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Convert to Complex Number Cartesian Form
from Polar Form, Exponential Form

On the  complex numbers polar form  page, we see examples of converting from complex number cartesian form to complex number polar form.

CARTESIAN FORM:      z = a + bi

POLAR FORM:            z = r(cosθ + isinθ)

Converting the other way from polar form to complex number cartesian form is also possible.

To see this in action, we can look at examples (1.1) and (1.2) from the complex numbers polar form page.


Polar Form:   2√2(cos(\bf{\frac{\pi}{4}}) + isin(\bf{\frac{\pi}{4}}))

To convert to Cartesian Form.
We can multiply out as it sits, using the exact values for the cos and sin.

z  =  (2√2 × cos(\bf{\frac{\pi}{4}}))  +  i(2√2 × sin(\bf{\frac{\pi}{4}}))

z  =  (2√2 × \bf{\frac{1}{\sqrt{2}}})  +  i(2√2 × \bf{\frac{1}{\sqrt{2}}})

z  =  2 + i2


Polar Form:   √17(cos(1.816) + isin(1.816))

Now as the radians here are rounded to 3 decimal places, the initial calculations will be slightly out.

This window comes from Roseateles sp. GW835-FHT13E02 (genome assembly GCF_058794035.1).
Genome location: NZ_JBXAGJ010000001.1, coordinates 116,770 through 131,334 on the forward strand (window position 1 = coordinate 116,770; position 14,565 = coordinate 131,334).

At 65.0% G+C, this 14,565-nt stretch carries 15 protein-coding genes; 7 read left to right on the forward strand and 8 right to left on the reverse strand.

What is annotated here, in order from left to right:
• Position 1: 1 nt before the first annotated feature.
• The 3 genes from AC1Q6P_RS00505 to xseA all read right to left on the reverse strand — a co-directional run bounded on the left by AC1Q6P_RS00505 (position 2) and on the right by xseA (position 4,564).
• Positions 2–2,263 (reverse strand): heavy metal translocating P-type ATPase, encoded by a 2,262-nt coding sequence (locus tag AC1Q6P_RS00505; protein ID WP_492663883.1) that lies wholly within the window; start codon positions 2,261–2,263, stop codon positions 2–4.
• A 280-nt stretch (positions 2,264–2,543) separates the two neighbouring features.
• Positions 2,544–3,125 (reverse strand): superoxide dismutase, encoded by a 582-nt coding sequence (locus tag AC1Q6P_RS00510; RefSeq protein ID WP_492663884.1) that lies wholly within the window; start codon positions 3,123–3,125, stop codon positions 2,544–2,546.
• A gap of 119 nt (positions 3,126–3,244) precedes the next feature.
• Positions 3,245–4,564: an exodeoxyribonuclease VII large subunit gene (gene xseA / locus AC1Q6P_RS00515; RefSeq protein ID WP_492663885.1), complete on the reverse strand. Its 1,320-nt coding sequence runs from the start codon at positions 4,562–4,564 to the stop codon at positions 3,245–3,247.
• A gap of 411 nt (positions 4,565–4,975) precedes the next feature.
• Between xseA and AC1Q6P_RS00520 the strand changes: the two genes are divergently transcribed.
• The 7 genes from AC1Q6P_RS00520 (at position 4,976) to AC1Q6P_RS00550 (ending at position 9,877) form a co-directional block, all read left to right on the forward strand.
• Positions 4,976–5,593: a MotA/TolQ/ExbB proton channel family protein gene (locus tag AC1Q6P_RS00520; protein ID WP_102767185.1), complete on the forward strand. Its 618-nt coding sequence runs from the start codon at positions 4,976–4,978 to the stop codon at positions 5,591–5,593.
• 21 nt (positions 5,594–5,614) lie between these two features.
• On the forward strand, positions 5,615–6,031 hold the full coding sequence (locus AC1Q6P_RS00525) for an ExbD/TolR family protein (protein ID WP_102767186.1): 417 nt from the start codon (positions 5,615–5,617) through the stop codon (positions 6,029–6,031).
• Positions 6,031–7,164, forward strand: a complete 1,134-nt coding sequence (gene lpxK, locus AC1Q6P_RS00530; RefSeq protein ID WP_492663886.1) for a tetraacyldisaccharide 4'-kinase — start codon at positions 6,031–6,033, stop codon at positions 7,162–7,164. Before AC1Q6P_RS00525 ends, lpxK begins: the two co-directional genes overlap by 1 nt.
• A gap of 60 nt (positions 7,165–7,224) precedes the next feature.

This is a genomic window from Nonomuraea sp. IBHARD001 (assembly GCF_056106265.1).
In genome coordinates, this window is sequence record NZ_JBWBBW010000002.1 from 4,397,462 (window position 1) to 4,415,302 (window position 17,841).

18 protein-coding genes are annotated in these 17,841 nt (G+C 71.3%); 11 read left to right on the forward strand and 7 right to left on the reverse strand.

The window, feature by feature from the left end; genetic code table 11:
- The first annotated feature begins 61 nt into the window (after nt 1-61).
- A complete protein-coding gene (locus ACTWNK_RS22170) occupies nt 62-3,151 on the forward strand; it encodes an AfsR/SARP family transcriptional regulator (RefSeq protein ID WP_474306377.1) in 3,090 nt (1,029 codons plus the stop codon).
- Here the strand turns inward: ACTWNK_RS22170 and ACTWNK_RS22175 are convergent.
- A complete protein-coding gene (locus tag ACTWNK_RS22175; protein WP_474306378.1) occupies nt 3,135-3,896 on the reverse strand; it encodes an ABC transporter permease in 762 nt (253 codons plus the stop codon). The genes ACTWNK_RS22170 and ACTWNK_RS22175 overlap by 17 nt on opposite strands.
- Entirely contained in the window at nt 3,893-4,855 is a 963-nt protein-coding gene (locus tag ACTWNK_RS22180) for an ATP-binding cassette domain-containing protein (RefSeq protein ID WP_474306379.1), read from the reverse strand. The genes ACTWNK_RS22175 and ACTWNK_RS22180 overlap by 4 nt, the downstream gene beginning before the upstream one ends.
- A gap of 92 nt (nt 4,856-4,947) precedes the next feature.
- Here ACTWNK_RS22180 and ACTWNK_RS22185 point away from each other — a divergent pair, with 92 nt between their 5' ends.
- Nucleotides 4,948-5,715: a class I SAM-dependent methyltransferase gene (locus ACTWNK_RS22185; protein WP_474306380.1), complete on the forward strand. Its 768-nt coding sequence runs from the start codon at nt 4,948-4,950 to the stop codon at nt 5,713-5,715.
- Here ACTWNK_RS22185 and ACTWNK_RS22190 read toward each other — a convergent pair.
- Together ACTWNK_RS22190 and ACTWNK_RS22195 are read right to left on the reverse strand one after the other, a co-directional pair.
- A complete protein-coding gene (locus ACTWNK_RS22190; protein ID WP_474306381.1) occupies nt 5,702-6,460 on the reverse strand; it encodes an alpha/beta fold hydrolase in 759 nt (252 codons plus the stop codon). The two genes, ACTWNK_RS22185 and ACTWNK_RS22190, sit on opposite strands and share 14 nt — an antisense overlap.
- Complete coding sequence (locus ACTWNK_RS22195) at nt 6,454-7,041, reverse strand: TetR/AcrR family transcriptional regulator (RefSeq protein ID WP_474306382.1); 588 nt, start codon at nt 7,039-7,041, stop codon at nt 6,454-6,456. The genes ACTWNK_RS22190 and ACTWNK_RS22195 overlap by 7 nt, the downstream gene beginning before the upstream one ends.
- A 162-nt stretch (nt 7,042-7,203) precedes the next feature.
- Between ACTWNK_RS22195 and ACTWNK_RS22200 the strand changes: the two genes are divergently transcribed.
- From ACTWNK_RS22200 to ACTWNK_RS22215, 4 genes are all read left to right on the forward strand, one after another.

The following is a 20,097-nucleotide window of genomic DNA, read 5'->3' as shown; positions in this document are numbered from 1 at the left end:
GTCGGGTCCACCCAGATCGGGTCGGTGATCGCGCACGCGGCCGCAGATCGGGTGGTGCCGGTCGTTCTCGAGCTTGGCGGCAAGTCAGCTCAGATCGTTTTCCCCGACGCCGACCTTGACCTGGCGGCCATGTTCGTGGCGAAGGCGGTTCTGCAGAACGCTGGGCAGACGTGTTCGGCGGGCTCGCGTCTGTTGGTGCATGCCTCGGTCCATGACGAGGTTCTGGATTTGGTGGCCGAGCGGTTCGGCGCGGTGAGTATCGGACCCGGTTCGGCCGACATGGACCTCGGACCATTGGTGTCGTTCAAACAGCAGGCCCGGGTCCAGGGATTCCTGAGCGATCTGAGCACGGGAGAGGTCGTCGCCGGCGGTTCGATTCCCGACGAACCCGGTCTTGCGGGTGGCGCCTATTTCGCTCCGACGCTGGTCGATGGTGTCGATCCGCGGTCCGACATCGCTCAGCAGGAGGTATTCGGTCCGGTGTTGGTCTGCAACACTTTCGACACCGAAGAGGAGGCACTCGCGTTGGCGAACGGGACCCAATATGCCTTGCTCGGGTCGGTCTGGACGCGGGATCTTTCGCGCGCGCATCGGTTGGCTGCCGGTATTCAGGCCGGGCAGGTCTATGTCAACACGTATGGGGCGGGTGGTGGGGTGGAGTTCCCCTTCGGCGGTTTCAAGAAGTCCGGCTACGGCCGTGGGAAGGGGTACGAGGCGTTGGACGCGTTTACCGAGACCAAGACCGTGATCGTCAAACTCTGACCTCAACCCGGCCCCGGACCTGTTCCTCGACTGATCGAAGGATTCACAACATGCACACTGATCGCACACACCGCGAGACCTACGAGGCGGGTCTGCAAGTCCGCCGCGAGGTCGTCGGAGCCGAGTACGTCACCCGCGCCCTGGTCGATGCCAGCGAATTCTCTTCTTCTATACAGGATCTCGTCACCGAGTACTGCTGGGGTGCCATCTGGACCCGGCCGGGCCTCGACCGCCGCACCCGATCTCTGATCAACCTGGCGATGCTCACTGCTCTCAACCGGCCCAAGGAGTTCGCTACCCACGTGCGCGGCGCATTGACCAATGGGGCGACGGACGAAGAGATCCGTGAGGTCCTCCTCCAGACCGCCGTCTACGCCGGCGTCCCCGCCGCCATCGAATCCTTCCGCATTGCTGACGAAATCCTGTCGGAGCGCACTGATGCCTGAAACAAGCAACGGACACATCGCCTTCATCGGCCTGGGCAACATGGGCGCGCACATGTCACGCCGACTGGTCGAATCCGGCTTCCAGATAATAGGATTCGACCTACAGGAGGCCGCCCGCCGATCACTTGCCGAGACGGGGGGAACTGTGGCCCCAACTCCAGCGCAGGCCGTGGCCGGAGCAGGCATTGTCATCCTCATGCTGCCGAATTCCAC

But the numbers obtained will be close enough to round both down and up to the given original values in this example from the polar form page.

For Cartesian Form:

z  =  (√17 × cos(1.816))  +  i(√17 × sin(1.816))

z  =  –1.0009…  +  i3.9997…

Which can be rounded to.

z  =  –1 + i4

Complex Number Cartesian Form,
Complex Number Exponential Form

It should also be mentioned that a complex number can also be expressed in “Exponential Form”.

We can also convert from and to this exponential form.

If we observe Euler’s Formula.

eiθ  =  cosθ + isinθ

A complex number can written as   z = reiθ.

Where  r  is once again the modulus of the complex number.

With  θ  again being the argument, specifically in radians.



Write in exponential form   z = 1 + i√3.


r  =  \bf{\sqrt{1^2 \space + \space (\sqrt{3})^2}}  =  2

a > 0 , b > 0   =>    θ = tan-1(\bf{\frac{\sqrt{3}}{1}})  =  \bf{\frac{\pi}{3}}

In exponential form:    z = 2ei\bf{\frac{\pi}{3}}


Write in exponential form

z  =  2√2(cos(\bf{\frac{\pi}{4}}) + isin(\bf{\frac{\pi}{4}})).


In exponential form:    z2√2ei\bf{\frac{\pi}{4}}


Write in cartesian form   z  =  4ei\bf{\frac{\pi}{6}}.


Put the complex number into polar form first.

z  =  4(cos(\bf{\frac{\pi}{6}}) + isin(\bf{\frac{\pi}{6}}))

Then carry out the calculation.

z  =  (4 × cos(\bf{\frac{\pi}{6}}))  +  i(4 × sin(\bf{\frac{\pi}{6}}))

z  =  (4 x \bf{\frac{\sqrt{3}}{2}})  +  i(4 × \bf{\frac{1}{2}})

z  =  2√3 + i2

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